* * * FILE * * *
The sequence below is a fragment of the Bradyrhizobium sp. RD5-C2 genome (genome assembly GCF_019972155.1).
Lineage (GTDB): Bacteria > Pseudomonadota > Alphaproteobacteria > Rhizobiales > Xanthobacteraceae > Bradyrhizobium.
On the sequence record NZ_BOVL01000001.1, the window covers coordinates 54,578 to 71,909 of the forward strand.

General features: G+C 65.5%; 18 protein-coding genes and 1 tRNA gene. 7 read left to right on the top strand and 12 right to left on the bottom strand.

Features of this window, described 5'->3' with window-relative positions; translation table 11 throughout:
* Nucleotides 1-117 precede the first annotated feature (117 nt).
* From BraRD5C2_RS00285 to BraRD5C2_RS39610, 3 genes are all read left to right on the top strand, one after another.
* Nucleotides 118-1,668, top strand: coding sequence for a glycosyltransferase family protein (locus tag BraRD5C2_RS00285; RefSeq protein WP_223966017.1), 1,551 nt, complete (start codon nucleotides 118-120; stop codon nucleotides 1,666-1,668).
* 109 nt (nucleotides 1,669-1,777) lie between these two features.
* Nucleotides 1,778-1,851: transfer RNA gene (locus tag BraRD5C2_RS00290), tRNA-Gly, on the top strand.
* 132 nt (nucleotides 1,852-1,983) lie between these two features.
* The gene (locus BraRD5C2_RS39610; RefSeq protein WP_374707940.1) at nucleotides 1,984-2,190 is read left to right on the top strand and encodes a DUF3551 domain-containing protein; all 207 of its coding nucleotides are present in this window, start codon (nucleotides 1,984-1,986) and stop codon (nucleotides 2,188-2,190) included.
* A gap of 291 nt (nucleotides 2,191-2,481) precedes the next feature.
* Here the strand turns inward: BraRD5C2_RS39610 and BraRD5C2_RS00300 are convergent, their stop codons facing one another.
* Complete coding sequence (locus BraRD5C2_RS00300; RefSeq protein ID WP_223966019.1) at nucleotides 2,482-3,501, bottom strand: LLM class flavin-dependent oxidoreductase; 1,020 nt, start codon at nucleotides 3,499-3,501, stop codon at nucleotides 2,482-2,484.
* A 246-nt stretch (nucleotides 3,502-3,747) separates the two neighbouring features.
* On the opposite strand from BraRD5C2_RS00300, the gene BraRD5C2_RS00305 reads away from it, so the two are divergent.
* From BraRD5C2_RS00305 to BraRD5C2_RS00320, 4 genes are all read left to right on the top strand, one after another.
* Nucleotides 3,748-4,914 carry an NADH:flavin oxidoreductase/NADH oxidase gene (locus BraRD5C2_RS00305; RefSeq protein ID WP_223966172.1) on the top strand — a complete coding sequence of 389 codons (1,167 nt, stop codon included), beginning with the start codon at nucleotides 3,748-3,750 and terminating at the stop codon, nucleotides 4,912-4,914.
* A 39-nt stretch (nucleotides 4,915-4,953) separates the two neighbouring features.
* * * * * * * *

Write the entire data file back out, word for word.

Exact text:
The sequence below is a fragment of the Bradyrhizobium sp. RD5-C2 genome (genome assembly GCF_019972155.1).
Lineage (GTDB): Bacteria > Pseudomonadota > Alphaproteobacteria > Rhizobiales > Xanthobacteraceae > Bradyrhizobium.
On the sequence record NZ_BOVL01000001.1, the window covers coordinates 54,578 to 71,909 of the forward strand.

General features: G+C 65.5%; 18 protein-coding genes and 1 tRNA gene. 7 read left to right on the top strand and 12 right to left on the bottom strand.

Features of this window, described 5'->3' with window-relative positions; translation table 11 throughout:
* Nucleotides 1-117 precede the first annotated feature (117 nt).
* From BraRD5C2_RS00285 to BraRD5C2_RS39610, 3 genes are all read left to right on the top strand, one after another.
* Nucleotides 118-1,668, top strand: coding sequence for a glycosyltransferase family protein (locus tag BraRD5C2_RS00285; RefSeq protein WP_223966017.1), 1,551 nt, complete (start codon nucleotides 118-120; stop codon nucleotides 1,666-1,668).
* 109 nt (nucleotides 1,669-1,777) lie between these two features.
* Nucleotides 1,778-1,851: transfer RNA gene (locus tag BraRD5C2_RS00290), tRNA-Gly, on the top strand.
* 132 nt (nucleotides 1,852-1,983) lie between these two features.
* The gene (locus BraRD5C2_RS39610; RefSeq protein WP_374707940.1) at nucleotides 1,984-2,190 is read left to right on the top strand and encodes a DUF3551 domain-containing protein; all 207 of its coding nucleotides are present in this window, start codon (nucleotides 1,984-1,986) and stop codon (nucleotides 2,188-2,190) included.
* A gap of 291 nt (nucleotides 2,191-2,481) precedes the next feature.
* Here the strand turns inward: BraRD5C2_RS39610 and BraRD5C2_RS00300 are convergent, their stop codons facing one another.
* Complete coding sequence (locus BraRD5C2_RS00300; RefSeq protein ID WP_223966019.1) at nucleotides 2,482-3,501, bottom strand: LLM class flavin-dependent oxidoreductase; 1,020 nt, start codon at nucleotides 3,499-3,501, stop codon at nucleotides 2,482-2,484.
* A 246-nt stretch (nucleotides 3,502-3,747) separates the two neighbouring features.
* On the opposite strand from BraRD5C2_RS00300, the gene BraRD5C2_RS00305 reads away from it, so the two are divergent.
* From BraRD5C2_RS00305 to BraRD5C2_RS00320, 4 genes are all read left to right on the top strand, one after another.
* Nucleotides 3,748-4,914 carry an NADH:flavin oxidoreductase/NADH oxidase gene (locus BraRD5C2_RS00305; RefSeq protein ID WP_223966172.1) on the top strand — a complete coding sequence of 389 codons (1,167 nt, stop codon included), beginning with the start codon at nucleotides 3,748-3,750 and terminating at the stop codon, nucleotides 4,912-4,914.
* A 39-nt stretch (nucleotides 4,915-4,953) separates the two neighbouring features.